After a year of planning, Bob Asp was ready to begin work on the ship. He searched the countryside for the flexible white oak required in shipbuilding and found Maynard Gulbranson’s farm, north of East Grand Forks. These were the woods that served as the principle source of lumber. Lumber was also donated by family members, friends, and local communities. Bob initially estimated that it would take 15 oak trees to build a Viking ship. The Hjemkomst ultimately required over 100 trees.
The first lumber for the Hjemkomst was milled at Harvey Engen’s sawmill north of Viking, Minnesota, on July 4, 1972. Most of the lumber was 1″-2″ thick and approximately 8″ wide. A total of approximately 11,000 feet of lumber was sawn. The lumber was sorted, piled, and left to dry for two years. Hot paraffin wax was brushed on the ends to help prevent twisting and bending. Later milling was completed in Rollag, Minnesota.
It was difficult to find a place large enough to construct a Viking ship. The Asps' backyard was too small and Asp's search for space coincided with the beginning of several major urban renewal projects in Fargo-Moorhead – projects that had demolished many large and vacant buildings. In 1973, Bob Asp heard that the Leslie Welter Potato Warehouse in Hawley, Minnesota, was empty. After some phone calls and lobbying, the Hawley City Council purchased the building and leased it to Bob and Rose Asp for $10 a year. Renovations during January and February 1974 transformed the Welter Potato Warehouse into the Hawley Shipyard. The first floor was removed from the building and the Hjemkomst was built on the basement floor, approximately six feet below street level. The Hawley Shipyard was adopted by the community of Hawley and became an important tourist attraction in town.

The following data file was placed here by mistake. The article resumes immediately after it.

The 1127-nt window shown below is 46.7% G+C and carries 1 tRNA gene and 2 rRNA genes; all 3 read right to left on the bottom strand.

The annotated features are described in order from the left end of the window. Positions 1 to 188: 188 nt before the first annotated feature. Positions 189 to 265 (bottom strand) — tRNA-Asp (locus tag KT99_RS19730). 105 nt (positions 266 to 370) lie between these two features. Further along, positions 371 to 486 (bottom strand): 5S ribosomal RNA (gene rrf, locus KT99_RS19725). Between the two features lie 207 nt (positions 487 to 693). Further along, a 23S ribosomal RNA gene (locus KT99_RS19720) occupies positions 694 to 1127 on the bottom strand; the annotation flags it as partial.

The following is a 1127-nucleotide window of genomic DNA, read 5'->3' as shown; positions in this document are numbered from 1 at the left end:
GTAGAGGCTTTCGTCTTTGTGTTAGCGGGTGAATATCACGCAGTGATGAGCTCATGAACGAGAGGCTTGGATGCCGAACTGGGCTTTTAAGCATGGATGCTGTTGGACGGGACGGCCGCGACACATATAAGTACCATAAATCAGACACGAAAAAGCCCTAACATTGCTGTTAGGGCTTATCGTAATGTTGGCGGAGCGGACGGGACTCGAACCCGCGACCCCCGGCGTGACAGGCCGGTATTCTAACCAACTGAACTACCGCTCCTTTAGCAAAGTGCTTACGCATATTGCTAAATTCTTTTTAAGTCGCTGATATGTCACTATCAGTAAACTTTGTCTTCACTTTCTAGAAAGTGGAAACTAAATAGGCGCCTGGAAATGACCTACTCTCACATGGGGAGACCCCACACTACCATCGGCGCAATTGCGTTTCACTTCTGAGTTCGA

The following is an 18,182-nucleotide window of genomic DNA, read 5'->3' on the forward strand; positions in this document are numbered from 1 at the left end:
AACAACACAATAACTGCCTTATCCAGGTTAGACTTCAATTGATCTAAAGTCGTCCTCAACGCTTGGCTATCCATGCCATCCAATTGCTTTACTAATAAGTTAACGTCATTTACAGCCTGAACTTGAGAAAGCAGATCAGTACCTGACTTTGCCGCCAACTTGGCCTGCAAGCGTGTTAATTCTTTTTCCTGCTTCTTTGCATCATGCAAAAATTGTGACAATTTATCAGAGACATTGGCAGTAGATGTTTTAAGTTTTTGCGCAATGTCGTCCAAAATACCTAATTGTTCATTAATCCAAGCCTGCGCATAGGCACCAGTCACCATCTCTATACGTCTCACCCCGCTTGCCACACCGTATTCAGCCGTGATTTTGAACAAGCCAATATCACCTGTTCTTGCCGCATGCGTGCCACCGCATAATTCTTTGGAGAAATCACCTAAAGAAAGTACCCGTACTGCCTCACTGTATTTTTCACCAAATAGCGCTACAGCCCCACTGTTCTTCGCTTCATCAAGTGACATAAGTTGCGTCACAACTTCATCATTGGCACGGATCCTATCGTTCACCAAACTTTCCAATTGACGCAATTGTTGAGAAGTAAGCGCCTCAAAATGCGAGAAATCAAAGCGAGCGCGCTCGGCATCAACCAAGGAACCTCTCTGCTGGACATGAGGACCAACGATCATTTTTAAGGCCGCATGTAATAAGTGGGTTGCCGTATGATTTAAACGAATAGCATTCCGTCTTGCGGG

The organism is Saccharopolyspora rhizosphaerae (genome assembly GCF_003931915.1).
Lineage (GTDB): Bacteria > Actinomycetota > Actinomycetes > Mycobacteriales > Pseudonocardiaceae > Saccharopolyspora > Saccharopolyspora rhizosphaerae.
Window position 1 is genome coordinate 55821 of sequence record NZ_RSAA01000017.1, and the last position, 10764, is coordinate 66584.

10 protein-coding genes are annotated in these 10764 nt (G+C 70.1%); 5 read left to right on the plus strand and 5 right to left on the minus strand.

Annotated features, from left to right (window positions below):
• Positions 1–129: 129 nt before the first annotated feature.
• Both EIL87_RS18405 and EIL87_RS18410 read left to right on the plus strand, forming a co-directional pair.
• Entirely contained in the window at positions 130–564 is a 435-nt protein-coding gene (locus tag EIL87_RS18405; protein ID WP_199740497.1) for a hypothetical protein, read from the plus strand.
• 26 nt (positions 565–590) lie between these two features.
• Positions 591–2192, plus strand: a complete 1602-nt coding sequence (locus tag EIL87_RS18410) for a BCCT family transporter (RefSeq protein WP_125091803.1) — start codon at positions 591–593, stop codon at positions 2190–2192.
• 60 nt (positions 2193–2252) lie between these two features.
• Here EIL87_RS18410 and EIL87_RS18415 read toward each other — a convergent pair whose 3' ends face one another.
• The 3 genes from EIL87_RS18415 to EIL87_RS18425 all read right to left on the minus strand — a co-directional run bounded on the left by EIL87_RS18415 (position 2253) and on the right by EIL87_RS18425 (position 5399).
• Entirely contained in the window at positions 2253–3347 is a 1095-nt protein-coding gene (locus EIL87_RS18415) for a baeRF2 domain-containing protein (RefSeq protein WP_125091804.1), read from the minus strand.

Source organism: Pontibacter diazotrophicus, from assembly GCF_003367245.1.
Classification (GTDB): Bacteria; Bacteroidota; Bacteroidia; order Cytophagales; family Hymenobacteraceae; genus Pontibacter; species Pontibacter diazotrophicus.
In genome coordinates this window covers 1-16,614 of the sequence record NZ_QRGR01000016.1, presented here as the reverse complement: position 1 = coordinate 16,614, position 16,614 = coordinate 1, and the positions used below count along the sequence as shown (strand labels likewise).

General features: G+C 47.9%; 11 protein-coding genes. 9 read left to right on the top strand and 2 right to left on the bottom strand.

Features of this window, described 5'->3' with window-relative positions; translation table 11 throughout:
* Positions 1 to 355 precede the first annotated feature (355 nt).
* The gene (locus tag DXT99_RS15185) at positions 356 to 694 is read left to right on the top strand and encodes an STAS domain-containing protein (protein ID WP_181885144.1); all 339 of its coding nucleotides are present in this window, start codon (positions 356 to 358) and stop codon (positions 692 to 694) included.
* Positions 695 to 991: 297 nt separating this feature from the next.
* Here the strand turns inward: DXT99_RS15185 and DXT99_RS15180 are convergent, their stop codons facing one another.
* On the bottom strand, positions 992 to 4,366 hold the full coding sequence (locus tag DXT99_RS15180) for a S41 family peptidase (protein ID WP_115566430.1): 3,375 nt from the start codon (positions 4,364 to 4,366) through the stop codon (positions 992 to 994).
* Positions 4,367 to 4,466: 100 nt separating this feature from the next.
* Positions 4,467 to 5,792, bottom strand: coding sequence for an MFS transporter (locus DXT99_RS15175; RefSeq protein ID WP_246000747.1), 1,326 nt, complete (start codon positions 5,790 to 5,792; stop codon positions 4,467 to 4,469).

The Hjemkomst construction progressed slowly for the first several years. Asp could work on the ship only on weekends and during the summer. Although he was diagnosed with leukemia in 1974, Bob continued his work on the Hjemkomst with the help of friends, family, and some personally modified equipment. A surface planer was purchased for $120. With the addition of reduction gears, chains and belts, Bob was able to prepare over 11,000 feet of lumber stock. Material for the ship was moved and lifted with a “come-a-long” winch and tripod. As the ship took shape, some voiced skepticism about the project and others volunteered their time and effort in building the ship. With the lumber milled and the Hawley Shipyard readied, the Hjemkomst took six more years to complete.